In 2007, Apache had an active drilling program in Egypt, completing 161 of 192 wells, an 84 percent success rate, and conducted 450 workovers and recompletions. We currently plan to spend approximately $1 billion in 2008; $700 million on drilling nearly 300 wells, recompletions and production enhancement projects and $300 million on gathering, transmission and processing facility projects. In 2006 we received approval to expand our Western Desert gas processing capacity and infrastructure to process an additional 200 MMcf/d primarily from the Qasr field discovery. Work commenced in 2007 and we expect incremental production from the expansion to begin late in the fourth quarter of 2008.
 
Marketing — Our gas production is sold to EGPC under an industry pricing formula, a sliding scale based on Dated-Brent crude oil with a minimum of $1.50 per MMbtu and a maximum of $2.65 per MMbtu, which corresponds to a Dated-Brent price of $21.00 per barrel. Generally, the industry pricing formula applies to all new gas discovered and produced. In exchange for extension of the Khalda Concession lease in July 2004, Apache agreed to accept the industry pricing formula on a majority of gas sold, but retained the previous gas price formula (without a price cap) until 2013 for up to 100 MMcf/d gross.
 
Oil from the Khalda Concession, the Qarun Concession and other nearby Western Desert blocks is either sold directly to EGPC or other third-parties. Oil sales are made either directly into the Egyptian oil pipeline grid, exported via one of two terminals on the north coast of Egypt, or sold to third parties (non-governmental) through the MIDOR refinery located in northern Egypt. Oil production that is presently sold to EGPC is sold on a spot basis at a “Western Desert” price (indexed to Brent). In 2007, we exported 32 cargoes (approximately 9.8 million barrels) of Western Desert crude oil from the El Hamra and Sidi Kerir terminals located on the northern coast of Egypt. These export cargoes were sold at market prices at or above our domestic sales to EGPC. Additionally, 28 cargoes representing 3.7 million barrels were sold in Egypt to other non-governmental purchasers at prevailing market prices. We expect export sales from both the Khalda and Qarun areas in the Western Desert will continue in 2008.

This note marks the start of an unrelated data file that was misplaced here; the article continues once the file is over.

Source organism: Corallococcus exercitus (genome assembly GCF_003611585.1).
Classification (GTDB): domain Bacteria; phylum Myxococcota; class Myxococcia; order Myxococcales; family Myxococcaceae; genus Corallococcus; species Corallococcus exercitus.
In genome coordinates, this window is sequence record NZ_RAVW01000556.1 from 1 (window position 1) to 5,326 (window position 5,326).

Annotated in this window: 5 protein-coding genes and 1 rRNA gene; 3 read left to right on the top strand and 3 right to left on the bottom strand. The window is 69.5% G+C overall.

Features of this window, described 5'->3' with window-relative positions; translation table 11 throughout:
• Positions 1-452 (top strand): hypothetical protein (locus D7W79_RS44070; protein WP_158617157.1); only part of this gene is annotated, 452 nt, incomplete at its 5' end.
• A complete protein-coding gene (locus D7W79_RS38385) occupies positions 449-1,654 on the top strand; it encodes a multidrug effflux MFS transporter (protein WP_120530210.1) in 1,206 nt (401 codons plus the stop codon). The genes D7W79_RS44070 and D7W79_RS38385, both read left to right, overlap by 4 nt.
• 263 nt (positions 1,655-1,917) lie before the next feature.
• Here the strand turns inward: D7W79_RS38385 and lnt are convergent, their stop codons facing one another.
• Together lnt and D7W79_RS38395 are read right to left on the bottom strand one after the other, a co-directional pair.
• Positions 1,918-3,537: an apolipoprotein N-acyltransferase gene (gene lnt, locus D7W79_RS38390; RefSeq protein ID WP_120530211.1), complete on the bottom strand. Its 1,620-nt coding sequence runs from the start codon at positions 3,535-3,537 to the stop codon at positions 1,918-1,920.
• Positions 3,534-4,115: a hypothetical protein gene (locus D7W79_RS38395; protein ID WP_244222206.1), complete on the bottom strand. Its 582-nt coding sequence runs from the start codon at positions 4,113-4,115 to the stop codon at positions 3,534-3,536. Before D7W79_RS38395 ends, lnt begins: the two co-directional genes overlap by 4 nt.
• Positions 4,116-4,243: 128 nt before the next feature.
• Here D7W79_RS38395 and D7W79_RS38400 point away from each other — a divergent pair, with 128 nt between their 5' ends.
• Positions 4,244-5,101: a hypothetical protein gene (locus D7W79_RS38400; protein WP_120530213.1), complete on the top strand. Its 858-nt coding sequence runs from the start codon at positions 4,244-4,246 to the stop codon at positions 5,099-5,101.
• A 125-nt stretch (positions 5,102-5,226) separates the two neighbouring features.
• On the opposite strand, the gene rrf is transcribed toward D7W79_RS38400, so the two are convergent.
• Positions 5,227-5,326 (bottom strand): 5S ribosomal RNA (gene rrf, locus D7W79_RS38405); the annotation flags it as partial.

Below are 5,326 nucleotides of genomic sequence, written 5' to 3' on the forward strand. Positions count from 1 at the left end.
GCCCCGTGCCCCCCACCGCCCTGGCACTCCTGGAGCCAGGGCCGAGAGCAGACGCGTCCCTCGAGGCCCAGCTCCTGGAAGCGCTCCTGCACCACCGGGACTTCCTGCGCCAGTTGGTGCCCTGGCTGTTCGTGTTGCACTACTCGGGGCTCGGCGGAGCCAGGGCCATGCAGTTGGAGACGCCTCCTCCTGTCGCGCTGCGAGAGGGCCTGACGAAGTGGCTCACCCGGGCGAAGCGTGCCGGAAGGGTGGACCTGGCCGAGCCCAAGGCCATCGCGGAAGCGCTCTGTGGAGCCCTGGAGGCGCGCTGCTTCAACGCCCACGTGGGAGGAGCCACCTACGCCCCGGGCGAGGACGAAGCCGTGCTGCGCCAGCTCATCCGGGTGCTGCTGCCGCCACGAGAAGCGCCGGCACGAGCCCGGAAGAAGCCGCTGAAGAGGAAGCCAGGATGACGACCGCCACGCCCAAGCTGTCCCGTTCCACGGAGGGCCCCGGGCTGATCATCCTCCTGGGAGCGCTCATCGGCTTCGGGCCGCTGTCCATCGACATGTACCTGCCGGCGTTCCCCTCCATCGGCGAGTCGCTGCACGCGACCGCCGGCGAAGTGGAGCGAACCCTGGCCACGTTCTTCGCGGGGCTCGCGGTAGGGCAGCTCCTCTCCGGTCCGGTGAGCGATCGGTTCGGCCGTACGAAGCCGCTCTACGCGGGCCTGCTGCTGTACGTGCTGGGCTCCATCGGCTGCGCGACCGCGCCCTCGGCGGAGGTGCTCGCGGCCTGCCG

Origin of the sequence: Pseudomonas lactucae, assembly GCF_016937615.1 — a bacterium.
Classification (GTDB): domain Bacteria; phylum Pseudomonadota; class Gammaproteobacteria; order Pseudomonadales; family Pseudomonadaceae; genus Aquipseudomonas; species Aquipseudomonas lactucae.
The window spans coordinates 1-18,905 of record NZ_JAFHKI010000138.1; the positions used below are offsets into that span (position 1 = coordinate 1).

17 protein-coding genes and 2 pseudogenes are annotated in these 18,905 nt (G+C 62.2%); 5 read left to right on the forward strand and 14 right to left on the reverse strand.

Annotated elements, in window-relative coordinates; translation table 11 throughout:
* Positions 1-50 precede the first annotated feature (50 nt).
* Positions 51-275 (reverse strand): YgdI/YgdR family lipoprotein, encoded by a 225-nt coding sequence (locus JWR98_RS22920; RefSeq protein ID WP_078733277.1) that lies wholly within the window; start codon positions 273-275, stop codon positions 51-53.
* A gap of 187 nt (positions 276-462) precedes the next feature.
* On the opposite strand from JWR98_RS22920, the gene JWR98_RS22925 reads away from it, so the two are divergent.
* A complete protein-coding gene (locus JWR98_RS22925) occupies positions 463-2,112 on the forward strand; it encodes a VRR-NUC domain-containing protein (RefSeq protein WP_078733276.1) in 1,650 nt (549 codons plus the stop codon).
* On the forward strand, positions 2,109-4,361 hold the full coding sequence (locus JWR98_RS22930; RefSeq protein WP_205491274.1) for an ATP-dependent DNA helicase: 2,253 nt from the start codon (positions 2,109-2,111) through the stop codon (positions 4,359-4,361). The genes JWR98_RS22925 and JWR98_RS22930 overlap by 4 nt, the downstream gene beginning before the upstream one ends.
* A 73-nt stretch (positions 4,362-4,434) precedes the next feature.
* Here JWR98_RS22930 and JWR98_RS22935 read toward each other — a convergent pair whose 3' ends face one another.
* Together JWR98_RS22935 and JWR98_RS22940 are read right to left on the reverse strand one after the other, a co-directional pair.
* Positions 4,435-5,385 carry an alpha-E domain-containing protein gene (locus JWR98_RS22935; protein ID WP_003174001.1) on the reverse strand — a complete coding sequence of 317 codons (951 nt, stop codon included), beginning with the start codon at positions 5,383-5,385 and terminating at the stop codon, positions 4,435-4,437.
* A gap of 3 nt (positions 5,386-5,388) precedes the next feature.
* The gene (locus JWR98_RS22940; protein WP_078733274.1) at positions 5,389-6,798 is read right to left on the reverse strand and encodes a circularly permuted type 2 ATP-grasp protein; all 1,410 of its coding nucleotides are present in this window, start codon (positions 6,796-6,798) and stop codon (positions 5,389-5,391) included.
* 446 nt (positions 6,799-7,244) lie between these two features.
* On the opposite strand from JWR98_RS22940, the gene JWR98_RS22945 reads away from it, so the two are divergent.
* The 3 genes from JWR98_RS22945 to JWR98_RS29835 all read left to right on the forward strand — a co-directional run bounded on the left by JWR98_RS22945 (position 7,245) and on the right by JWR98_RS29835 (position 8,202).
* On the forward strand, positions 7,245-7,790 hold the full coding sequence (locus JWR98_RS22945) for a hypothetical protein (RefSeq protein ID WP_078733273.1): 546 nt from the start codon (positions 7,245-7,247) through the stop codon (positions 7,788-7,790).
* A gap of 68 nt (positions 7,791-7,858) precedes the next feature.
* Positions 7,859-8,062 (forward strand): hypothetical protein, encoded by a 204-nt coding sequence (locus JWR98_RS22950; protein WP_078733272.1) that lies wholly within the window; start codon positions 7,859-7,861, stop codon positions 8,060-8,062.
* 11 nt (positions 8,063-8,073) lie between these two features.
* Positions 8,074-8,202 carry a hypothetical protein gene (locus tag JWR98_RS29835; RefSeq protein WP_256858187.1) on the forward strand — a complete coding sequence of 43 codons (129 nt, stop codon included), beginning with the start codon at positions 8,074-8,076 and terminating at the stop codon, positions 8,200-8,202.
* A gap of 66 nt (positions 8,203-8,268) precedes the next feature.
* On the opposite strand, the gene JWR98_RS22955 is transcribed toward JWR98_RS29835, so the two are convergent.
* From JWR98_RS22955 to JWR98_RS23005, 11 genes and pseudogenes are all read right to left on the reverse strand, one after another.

Australia
 
Overview — Our exploration activity in Australia is focused in the offshore Carnarvon, Gippsland and Browse basins where Apache holds 5.4 million net acres in 31 Exploration Permits, 10 Production Licenses, and 5 Retention Leases. Production operations are concentrated in the Carnarvon basin, the location of all 10 Production Licenses, all of which are operated by Apache. In 2007, the region generated $536 million of production revenues from 16.9 MMboe, approximately eight percent of our total production, and accounted for 11 percent of our year-end estimated proved reserves. During the year we participated in drilling 24 wells; generating eight productive gas wells and two productive oil wells.
 
During 2008, our Australian region plans to increase its exploration, appraisal and field development activities. Twenty-four exploration wells are expected to be drilled in 2008, targeting gas opportunities in the highly prospective Julimar-Brunello area, in the Carnarvon basin and prospects in the Gippsland basin, which targets both oil and gas opportunities. Two new development projects were sanctioned in 2007. Van Gogh, operated by Apache, is an oil discovery in the Exmouth basin that will be produced through a Floating Production Storage and Offloading tanker (FPSO) beginning in early 2009 with Apache’s share estimated at 20,000 b/d. We plan to drill 13 wells in the Van Gogh field in 2008 while work progresses on the FPSO and subsea components. Pyrenees, the second project and also in the Exmouth basin, is operated by BHP Billiton (BHP). This field will also be produced through an